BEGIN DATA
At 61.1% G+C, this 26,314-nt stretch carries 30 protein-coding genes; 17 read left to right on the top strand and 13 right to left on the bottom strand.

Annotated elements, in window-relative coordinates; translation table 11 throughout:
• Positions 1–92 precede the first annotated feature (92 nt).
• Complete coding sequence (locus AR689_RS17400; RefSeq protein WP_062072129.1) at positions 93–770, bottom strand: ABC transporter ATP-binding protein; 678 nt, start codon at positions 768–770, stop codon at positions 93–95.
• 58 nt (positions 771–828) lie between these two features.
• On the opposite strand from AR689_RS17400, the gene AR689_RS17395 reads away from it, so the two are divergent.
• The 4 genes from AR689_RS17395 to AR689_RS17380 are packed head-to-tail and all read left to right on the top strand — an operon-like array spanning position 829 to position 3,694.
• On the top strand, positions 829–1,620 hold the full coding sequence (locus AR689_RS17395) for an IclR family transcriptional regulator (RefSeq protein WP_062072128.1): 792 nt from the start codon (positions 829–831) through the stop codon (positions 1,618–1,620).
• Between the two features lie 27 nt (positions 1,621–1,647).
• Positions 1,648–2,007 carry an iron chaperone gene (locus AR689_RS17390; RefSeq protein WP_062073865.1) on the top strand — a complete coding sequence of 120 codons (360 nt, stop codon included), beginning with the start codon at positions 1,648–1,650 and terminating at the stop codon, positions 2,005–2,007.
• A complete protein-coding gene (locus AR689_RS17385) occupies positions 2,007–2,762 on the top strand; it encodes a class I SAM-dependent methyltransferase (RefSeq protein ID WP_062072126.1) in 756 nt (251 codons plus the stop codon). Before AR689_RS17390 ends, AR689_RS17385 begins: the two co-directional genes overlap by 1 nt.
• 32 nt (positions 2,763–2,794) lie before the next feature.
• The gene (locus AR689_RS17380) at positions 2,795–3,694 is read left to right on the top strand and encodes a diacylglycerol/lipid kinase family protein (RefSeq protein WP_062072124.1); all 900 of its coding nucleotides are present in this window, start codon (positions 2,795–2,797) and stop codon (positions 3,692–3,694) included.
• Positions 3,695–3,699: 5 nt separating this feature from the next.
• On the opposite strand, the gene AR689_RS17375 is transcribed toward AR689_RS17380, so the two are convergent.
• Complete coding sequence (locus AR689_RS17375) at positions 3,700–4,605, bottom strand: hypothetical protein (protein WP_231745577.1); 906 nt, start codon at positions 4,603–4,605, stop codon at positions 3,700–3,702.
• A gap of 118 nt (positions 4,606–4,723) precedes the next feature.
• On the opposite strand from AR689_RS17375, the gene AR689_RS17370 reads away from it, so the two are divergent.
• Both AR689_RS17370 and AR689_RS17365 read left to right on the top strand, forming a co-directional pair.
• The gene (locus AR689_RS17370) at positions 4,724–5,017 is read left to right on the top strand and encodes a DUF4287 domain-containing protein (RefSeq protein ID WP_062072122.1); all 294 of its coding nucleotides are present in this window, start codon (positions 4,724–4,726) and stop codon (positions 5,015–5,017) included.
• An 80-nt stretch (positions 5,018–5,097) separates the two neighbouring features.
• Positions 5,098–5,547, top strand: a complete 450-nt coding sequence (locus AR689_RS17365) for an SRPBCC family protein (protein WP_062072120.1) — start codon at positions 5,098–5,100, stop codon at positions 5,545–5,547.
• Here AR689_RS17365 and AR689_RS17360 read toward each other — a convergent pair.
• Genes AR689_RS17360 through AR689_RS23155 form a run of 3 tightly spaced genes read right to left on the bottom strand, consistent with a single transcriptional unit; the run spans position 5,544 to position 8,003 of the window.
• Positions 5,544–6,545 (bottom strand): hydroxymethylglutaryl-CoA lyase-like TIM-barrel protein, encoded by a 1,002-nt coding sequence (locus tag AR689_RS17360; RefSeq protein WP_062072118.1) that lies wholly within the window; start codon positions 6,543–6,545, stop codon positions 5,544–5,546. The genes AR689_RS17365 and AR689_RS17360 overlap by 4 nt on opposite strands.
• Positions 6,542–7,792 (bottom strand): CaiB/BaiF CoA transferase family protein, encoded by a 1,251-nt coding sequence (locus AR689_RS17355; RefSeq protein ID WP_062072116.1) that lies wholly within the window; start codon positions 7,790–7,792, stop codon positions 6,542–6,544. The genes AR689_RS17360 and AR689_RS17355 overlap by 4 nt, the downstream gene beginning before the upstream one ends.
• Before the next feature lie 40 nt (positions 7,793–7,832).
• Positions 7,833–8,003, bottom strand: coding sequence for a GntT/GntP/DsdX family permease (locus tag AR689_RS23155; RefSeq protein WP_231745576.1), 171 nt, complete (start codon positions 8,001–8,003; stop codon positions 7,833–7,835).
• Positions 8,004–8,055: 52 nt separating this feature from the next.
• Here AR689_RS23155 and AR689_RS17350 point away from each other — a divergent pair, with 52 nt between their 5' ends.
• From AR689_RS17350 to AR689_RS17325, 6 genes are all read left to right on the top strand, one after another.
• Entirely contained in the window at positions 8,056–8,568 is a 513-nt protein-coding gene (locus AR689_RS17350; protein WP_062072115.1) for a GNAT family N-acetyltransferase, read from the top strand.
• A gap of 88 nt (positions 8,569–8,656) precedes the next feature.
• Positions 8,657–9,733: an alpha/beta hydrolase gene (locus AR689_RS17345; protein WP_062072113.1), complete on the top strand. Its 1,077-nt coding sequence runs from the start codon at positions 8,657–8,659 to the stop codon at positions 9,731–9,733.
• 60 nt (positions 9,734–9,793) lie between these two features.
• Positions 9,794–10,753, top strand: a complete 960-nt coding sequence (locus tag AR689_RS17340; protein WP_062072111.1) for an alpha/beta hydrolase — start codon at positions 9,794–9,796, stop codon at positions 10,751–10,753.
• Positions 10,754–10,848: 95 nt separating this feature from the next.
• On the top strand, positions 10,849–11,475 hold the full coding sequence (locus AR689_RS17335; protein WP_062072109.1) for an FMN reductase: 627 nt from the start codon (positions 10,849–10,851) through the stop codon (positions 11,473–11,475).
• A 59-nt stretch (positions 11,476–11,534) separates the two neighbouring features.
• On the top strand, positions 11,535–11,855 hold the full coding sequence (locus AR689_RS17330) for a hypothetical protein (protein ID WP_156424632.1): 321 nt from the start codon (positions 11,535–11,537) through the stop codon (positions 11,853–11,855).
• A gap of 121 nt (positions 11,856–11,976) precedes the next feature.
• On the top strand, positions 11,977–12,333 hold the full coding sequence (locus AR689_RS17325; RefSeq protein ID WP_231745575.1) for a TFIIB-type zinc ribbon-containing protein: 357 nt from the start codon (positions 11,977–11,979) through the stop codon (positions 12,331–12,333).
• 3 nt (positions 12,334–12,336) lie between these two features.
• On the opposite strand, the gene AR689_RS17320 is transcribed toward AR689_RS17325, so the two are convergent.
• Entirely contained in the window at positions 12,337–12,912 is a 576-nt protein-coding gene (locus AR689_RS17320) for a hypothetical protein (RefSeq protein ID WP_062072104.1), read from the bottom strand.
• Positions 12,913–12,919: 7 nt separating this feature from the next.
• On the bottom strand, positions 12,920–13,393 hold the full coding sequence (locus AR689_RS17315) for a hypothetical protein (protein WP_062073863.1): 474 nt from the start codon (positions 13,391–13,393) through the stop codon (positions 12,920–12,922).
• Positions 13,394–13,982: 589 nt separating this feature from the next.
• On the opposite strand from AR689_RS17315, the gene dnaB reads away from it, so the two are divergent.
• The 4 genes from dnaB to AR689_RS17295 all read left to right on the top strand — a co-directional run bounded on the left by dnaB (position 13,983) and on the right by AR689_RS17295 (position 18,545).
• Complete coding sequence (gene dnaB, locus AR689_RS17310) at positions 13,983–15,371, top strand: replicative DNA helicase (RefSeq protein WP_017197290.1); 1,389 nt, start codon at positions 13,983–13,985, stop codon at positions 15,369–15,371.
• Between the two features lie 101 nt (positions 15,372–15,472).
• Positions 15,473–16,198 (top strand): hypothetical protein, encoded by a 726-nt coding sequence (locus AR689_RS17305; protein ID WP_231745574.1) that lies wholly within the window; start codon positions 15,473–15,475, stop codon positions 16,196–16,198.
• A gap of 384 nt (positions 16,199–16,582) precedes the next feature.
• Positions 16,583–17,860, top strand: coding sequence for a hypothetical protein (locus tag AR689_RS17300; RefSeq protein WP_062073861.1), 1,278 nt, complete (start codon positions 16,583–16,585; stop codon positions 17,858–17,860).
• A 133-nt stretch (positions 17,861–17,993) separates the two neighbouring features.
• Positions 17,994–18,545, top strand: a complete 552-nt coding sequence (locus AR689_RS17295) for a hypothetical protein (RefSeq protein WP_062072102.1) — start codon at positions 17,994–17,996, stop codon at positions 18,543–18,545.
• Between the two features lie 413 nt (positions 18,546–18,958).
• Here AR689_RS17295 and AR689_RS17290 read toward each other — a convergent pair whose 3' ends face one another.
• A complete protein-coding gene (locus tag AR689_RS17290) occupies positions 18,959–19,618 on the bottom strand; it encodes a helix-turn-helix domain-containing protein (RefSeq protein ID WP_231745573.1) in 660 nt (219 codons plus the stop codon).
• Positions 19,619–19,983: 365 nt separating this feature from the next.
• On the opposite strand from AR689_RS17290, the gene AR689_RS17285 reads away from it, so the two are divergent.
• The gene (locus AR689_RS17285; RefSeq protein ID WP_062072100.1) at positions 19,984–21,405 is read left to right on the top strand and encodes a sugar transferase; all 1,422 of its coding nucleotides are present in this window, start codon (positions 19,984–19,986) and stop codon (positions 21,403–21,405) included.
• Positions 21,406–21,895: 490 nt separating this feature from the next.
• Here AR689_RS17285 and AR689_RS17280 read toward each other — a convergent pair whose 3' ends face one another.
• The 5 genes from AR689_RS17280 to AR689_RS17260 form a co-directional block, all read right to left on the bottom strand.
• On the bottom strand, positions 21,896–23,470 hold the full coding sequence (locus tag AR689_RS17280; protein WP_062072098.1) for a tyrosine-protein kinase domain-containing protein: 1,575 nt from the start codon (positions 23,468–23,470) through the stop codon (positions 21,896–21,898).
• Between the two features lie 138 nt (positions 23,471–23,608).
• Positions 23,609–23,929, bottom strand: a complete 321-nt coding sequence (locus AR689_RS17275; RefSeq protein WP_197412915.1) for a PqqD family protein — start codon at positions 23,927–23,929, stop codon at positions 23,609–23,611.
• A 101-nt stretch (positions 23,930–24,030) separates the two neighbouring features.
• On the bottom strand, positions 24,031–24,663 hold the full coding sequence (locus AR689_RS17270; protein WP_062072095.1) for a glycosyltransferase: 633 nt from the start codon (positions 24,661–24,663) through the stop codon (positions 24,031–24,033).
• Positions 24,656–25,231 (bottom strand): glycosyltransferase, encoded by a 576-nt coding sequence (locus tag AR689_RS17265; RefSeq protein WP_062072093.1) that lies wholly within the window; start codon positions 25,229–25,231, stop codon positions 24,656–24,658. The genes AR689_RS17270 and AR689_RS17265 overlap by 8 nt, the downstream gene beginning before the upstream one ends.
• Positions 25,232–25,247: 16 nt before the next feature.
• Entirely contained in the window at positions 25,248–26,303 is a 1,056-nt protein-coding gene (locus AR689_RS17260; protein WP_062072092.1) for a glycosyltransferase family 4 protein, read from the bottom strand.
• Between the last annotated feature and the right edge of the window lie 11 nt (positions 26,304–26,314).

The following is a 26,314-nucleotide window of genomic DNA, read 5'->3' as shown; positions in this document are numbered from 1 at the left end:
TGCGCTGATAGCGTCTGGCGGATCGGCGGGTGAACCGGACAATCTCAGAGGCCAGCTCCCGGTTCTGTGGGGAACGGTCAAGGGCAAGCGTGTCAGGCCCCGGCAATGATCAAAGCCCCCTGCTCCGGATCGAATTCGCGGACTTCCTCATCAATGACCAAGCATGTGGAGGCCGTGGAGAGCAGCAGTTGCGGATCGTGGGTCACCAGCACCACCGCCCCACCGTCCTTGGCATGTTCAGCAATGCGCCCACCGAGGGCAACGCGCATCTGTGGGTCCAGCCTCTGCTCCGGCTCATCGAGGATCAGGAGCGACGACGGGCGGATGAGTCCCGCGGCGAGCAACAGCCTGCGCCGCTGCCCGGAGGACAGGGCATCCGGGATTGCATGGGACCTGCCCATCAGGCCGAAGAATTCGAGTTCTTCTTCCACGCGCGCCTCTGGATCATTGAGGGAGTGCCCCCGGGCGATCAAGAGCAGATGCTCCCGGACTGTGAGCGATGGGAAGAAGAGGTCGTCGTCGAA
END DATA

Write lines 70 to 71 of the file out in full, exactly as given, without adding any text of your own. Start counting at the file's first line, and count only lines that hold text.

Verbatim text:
• A 101-nt stretch (positions 23,930–24,030) separates the two neighbouring features.
• On the bottom strand, positions 24,031–24,663 hold the full coding sequence (locus AR689_RS17270; protein WP_062072095.1) for a glycosyltransferase: 633 nt from the start codon (positions 24,661–24,663) through the stop codon (positions 24,031–24,033).